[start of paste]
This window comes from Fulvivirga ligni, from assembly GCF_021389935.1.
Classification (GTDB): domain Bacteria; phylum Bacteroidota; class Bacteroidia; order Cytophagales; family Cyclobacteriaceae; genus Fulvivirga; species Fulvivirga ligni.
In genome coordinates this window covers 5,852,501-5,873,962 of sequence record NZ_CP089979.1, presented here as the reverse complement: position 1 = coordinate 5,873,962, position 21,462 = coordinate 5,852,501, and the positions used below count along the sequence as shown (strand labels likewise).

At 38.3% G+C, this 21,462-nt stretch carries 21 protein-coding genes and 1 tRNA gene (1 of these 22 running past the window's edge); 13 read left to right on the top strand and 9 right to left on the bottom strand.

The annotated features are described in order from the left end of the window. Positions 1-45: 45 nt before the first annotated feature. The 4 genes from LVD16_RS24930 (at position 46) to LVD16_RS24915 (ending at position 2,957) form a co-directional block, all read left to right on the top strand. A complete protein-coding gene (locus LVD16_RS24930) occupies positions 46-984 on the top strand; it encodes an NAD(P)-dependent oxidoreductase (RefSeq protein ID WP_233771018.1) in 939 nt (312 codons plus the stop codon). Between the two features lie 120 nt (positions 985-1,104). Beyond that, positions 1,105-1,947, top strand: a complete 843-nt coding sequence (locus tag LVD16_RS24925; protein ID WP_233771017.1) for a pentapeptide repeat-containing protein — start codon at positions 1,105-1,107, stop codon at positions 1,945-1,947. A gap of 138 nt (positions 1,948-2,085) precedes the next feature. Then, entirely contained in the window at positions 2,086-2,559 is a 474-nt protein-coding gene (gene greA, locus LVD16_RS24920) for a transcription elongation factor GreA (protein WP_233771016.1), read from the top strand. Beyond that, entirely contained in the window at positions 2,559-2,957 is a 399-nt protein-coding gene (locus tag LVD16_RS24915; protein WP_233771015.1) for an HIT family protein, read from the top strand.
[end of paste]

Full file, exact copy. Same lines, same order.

This window comes from Fulvivirga ligni, from assembly GCF_021389935.1.
Classification (GTDB): domain Bacteria; phylum Bacteroidota; class Bacteroidia; order Cytophagales; family Cyclobacteriaceae; genus Fulvivirga; species Fulvivirga ligni.
In genome coordinates this window covers 5,852,501-5,873,962 of sequence record NZ_CP089979.1, presented here as the reverse complement: position 1 = coordinate 5,873,962, position 21,462 = coordinate 5,852,501, and the positions used below count along the sequence as shown (strand labels likewise).

At 38.3% G+C, this 21,462-nt stretch carries 21 protein-coding genes and 1 tRNA gene (1 of these 22 running past the window's edge); 13 read left to right on the top strand and 9 right to left on the bottom strand.

The annotated features are described in order from the left end of the window. Positions 1-45: 45 nt before the first annotated feature. The 4 genes from LVD16_RS24930 (at position 46) to LVD16_RS24915 (ending at position 2,957) form a co-directional block, all read left to right on the top strand. A complete protein-coding gene (locus LVD16_RS24930) occupies positions 46-984 on the top strand; it encodes an NAD(P)-dependent oxidoreductase (RefSeq protein ID WP_233771018.1) in 939 nt (312 codons plus the stop codon). Between the two features lie 120 nt (positions 985-1,104). Beyond that, positions 1,105-1,947, top strand: a complete 843-nt coding sequence (locus tag LVD16_RS24925; protein ID WP_233771017.1) for a pentapeptide repeat-containing protein — start codon at positions 1,105-1,107, stop codon at positions 1,945-1,947. A gap of 138 nt (positions 1,948-2,085) precedes the next feature. Then, entirely contained in the window at positions 2,086-2,559 is a 474-nt protein-coding gene (gene greA, locus LVD16_RS24920) for a transcription elongation factor GreA (protein WP_233771016.1), read from the top strand. Beyond that, entirely contained in the window at positions 2,559-2,957 is a 399-nt protein-coding gene (locus tag LVD16_RS24915; protein WP_233771015.1) for an HIT family protein, read from the top strand.